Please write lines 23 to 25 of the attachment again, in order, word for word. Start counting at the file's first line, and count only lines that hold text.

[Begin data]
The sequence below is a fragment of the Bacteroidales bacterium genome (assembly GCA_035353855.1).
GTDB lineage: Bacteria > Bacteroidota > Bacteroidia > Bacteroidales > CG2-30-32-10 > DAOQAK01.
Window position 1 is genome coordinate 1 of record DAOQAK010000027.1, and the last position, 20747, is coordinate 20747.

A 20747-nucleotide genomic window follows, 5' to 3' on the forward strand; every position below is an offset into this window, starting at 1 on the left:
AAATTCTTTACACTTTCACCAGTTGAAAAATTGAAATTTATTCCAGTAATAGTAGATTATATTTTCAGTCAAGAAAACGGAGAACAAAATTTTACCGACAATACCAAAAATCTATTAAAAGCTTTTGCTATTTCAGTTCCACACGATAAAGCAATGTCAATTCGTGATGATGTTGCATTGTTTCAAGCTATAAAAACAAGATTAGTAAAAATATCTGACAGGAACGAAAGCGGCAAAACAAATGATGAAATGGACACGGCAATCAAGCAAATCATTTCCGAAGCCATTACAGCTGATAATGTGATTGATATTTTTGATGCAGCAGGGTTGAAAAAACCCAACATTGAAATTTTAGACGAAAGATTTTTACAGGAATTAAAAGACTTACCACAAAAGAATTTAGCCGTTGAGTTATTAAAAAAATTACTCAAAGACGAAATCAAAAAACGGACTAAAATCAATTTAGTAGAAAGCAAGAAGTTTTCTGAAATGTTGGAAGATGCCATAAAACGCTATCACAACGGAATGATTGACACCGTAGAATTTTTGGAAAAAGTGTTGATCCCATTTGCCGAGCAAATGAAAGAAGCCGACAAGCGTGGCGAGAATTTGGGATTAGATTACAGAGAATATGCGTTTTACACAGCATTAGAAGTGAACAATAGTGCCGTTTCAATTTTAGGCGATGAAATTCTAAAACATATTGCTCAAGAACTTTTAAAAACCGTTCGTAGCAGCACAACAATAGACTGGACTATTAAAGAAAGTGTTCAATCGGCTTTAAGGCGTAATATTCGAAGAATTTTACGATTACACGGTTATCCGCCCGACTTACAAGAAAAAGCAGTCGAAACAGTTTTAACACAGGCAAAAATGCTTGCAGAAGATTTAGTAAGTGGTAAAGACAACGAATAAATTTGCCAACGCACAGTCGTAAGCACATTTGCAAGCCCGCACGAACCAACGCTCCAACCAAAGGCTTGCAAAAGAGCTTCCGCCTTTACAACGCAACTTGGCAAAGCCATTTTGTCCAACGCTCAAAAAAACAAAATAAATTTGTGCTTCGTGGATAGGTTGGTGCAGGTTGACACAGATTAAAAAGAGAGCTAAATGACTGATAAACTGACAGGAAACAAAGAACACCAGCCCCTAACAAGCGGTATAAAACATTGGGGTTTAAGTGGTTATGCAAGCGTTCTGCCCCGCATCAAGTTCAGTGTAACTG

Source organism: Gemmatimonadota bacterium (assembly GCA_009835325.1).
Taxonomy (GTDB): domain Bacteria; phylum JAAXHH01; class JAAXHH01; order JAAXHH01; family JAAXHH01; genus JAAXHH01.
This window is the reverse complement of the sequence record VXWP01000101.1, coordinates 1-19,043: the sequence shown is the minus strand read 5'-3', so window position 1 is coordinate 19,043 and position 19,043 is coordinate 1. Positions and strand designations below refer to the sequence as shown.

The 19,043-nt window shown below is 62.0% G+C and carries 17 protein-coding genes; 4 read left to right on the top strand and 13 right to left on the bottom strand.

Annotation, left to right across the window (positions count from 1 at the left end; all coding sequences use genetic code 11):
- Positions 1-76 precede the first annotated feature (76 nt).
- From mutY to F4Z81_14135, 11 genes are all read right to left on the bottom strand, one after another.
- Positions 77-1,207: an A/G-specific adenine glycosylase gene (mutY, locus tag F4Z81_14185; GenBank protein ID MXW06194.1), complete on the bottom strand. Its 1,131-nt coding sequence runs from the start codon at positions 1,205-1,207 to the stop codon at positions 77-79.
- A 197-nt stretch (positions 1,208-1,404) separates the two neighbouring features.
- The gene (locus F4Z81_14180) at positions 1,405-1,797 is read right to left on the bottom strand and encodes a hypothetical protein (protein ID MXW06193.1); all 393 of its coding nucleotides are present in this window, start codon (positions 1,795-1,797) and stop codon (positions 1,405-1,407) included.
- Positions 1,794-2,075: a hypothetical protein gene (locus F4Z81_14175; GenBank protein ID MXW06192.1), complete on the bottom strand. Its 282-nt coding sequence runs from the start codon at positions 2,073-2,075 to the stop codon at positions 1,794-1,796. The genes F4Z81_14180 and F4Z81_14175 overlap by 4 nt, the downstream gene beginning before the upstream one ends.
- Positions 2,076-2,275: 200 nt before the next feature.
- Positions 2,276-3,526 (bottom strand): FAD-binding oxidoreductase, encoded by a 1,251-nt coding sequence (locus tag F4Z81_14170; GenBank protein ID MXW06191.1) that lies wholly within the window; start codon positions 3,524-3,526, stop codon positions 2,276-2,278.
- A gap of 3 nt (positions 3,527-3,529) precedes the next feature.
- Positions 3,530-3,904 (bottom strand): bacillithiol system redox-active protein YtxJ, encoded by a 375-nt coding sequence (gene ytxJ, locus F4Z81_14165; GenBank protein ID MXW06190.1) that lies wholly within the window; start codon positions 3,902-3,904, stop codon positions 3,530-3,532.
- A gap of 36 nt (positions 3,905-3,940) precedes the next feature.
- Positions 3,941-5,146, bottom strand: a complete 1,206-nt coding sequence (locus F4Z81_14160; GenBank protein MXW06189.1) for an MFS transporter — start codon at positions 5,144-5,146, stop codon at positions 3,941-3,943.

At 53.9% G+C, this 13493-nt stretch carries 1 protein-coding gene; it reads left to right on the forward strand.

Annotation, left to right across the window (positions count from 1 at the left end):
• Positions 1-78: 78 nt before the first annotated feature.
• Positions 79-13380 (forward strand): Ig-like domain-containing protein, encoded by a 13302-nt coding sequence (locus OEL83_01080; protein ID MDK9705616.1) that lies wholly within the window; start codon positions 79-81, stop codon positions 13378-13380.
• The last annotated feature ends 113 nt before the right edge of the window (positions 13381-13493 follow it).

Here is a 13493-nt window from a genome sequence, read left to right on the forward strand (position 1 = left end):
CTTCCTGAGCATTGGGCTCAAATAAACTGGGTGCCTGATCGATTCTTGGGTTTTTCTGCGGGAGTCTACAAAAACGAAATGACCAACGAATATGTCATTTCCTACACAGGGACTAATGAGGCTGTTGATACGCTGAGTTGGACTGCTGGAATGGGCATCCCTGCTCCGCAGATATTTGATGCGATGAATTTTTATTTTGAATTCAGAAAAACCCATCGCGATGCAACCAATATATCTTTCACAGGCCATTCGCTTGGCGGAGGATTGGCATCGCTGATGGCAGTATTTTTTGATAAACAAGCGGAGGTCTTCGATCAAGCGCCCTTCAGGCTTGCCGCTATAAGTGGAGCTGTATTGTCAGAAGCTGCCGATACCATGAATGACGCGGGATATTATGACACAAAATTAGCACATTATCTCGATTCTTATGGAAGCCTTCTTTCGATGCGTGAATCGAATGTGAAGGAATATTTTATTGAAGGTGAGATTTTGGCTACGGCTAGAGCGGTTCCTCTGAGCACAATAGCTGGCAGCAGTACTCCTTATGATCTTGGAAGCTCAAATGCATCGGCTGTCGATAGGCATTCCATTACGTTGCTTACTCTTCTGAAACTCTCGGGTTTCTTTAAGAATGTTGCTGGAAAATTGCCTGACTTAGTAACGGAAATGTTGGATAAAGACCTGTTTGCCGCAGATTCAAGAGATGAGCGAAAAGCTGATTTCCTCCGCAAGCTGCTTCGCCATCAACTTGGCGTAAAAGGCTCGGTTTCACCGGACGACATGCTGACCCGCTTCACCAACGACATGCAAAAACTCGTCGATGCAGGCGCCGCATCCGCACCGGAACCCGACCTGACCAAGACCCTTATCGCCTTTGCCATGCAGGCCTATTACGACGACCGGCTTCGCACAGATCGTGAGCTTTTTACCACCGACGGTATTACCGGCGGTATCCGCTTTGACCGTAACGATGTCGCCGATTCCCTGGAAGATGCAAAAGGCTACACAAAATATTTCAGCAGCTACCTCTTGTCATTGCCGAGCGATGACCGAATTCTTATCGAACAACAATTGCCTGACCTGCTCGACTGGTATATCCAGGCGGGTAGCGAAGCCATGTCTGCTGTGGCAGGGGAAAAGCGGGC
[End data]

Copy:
At 53.9% G+C, this 13493-nt stretch carries 1 protein-coding gene; it reads left to right on the forward strand.

Annotation, left to right across the window (positions count from 1 at the left end):
• Positions 1-78: 78 nt before the first annotated feature.